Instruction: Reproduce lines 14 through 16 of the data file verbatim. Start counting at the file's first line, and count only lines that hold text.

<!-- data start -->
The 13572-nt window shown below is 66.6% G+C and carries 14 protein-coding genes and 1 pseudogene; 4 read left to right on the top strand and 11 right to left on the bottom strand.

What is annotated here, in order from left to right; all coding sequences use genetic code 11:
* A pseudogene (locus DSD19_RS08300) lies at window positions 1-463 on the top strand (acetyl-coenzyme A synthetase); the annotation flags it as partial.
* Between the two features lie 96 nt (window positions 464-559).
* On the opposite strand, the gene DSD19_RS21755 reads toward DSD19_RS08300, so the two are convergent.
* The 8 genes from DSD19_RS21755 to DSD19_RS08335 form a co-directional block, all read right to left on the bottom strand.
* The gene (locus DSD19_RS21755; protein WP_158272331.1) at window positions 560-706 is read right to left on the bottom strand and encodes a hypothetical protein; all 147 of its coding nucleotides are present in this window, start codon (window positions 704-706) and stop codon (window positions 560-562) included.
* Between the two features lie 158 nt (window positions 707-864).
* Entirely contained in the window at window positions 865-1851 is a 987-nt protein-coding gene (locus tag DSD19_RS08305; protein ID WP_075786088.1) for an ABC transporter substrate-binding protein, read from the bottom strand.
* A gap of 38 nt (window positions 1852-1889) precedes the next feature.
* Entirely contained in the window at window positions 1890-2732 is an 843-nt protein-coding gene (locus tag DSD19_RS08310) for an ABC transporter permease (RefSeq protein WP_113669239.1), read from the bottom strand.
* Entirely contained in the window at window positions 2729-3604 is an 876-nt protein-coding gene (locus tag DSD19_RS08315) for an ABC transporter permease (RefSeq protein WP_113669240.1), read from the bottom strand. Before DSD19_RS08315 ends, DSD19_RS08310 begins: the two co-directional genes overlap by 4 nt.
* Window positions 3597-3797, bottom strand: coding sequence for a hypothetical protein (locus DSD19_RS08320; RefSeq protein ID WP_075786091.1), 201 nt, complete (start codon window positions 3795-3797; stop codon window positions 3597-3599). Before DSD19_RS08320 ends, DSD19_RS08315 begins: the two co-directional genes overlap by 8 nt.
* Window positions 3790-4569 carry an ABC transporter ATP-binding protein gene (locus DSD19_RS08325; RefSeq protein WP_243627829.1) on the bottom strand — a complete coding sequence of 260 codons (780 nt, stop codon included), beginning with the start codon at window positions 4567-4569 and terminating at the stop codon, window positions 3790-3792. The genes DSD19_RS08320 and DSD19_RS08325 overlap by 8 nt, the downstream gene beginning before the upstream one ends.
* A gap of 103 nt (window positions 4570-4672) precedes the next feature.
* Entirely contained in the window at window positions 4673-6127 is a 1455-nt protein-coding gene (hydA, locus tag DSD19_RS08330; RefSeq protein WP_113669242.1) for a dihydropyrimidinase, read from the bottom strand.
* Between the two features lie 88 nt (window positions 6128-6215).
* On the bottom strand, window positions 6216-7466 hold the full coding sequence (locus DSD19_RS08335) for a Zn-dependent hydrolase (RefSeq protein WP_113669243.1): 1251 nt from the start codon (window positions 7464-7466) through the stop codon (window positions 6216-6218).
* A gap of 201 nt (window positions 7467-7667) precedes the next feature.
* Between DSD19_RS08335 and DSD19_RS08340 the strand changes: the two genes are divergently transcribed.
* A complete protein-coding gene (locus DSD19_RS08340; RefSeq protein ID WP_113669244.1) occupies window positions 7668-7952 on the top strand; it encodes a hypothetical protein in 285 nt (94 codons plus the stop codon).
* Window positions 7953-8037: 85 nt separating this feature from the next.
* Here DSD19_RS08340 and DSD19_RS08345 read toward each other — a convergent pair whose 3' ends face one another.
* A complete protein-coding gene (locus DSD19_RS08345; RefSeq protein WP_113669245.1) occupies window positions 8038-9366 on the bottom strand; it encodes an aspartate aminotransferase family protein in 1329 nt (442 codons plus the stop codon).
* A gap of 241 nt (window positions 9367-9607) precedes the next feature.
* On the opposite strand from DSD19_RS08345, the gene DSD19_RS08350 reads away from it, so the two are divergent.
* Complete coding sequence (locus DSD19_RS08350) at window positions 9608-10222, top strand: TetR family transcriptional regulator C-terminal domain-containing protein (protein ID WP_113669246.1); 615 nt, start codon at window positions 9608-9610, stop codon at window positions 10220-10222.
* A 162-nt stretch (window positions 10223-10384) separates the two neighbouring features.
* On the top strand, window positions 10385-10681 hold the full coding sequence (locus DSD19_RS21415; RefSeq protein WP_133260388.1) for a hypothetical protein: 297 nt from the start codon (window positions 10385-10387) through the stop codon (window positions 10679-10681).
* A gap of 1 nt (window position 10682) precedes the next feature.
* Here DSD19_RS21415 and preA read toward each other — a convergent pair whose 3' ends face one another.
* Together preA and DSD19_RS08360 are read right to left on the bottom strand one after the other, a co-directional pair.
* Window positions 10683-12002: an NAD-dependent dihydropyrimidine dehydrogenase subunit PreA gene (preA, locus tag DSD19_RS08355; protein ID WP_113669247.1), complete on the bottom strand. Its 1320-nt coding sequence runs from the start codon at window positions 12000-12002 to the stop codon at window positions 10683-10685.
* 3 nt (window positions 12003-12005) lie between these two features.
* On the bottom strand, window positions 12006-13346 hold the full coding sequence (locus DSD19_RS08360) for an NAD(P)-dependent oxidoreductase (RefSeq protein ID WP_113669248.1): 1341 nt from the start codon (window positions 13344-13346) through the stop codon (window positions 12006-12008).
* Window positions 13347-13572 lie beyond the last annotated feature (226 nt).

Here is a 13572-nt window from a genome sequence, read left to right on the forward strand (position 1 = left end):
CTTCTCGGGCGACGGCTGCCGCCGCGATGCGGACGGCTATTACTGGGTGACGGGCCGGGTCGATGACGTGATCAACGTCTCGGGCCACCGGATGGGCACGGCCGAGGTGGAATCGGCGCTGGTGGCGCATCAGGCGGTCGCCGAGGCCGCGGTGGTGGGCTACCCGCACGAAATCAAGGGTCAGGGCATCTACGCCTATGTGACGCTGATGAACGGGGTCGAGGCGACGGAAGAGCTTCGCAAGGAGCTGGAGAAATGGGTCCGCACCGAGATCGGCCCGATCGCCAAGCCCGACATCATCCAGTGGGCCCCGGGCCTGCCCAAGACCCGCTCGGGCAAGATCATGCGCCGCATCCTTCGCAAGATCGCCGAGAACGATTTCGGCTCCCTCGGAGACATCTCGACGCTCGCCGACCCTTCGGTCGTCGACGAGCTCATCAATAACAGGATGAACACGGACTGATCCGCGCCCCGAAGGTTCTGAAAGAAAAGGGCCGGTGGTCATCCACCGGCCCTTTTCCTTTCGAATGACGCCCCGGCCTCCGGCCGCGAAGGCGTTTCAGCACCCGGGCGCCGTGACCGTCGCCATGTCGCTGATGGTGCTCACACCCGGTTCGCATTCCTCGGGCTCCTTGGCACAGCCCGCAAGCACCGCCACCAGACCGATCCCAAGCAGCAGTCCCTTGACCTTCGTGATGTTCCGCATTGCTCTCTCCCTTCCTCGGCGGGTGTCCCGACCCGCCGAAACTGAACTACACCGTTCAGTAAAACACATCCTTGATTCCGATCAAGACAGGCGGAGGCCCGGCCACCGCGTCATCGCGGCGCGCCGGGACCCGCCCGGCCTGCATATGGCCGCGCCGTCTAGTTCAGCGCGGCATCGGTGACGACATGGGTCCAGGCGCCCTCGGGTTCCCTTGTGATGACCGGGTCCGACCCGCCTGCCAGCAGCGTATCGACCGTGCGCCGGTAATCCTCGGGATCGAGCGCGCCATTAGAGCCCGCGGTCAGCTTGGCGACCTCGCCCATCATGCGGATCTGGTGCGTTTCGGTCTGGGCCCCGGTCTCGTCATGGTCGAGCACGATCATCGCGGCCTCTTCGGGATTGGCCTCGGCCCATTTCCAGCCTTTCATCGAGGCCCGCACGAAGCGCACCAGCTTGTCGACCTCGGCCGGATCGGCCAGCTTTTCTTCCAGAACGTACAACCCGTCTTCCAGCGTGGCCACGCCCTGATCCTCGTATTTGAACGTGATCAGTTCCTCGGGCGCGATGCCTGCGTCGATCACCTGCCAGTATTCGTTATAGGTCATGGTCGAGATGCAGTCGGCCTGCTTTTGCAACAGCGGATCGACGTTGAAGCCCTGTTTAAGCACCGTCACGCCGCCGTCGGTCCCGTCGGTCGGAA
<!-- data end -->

* Window positions 3790-4569 carry an ABC transporter ATP-binding protein gene (locus DSD19_RS08325; RefSeq protein WP_243627829.1) on the bottom strand — a complete coding sequence of 260 codons (780 nt, stop codon included), beginning with the start codon at window positions 4567-4569 and terminating at the stop codon, window positions 3790-3792. The genes DSD19_RS08320 and DSD19_RS08325 overlap by 8 nt, the downstream gene beginning before the upstream one ends.
* A gap of 103 nt (window positions 4570-4672) precedes the next feature.
* Entirely contained in the window at window positions 4673-6127 is a 1455-nt protein-coding gene (hydA, locus tag DSD19_RS08330; RefSeq protein WP_113669242.1) for a dihydropyrimidinase, read from the bottom strand.